Don Boudreaux is an economist, yet although an expert in the "dismal science", he is an optimist, which makes a very nice change. He claims it's because he's a professional in the field.
Here he says that America's freedom and creativity will overcome present problems, as they have in the past; here he says the housing market can't be too bad if workers are unwilling to sell their houses in a falling market; and here he claims to love America's trade deficit.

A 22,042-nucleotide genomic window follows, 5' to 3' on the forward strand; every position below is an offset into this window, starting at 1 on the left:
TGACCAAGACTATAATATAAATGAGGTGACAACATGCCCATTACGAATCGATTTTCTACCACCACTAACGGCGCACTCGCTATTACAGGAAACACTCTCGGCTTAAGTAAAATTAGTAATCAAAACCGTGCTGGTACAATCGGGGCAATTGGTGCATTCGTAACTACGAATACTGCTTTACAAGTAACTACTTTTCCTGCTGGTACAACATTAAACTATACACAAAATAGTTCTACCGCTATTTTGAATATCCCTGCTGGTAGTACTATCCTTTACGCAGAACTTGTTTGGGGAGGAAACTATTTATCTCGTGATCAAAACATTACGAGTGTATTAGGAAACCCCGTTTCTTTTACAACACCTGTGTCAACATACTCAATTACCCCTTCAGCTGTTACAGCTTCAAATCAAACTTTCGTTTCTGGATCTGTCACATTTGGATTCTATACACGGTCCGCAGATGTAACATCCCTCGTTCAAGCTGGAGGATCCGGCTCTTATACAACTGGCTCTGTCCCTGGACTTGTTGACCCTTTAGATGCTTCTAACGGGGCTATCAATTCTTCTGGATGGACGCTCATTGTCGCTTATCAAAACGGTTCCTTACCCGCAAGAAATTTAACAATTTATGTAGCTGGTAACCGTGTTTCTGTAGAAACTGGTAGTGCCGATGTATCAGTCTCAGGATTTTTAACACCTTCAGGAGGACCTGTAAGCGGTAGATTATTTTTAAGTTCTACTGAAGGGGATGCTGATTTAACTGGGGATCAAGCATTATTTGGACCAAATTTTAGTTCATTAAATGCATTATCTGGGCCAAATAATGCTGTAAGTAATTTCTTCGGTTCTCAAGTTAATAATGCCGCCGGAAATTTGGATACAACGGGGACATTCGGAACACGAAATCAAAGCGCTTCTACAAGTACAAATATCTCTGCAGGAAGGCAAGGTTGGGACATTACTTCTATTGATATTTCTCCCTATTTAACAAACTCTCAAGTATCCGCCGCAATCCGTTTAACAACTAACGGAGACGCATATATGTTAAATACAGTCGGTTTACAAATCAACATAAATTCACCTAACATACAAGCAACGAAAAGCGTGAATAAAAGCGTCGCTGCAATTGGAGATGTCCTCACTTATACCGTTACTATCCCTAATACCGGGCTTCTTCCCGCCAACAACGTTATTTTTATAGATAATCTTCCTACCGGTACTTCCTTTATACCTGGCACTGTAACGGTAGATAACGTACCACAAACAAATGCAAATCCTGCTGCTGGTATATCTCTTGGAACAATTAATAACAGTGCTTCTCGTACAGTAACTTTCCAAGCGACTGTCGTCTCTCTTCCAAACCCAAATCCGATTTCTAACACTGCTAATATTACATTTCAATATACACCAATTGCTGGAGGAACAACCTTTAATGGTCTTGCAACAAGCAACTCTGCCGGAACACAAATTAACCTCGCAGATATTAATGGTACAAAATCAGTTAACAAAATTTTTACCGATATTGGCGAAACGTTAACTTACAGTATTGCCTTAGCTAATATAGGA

Is he right? Or just seeing affairs from the point of view of a man who's had a good dinner and is assured that, in his case, good dinners will never stop coming? I've often thought that war movies should end prematurely and at different points for a random selection among, say, 20% of the audience, to remove the Olympian perspective.
But it is nice to read someone who thinks it's not all gloom and doom.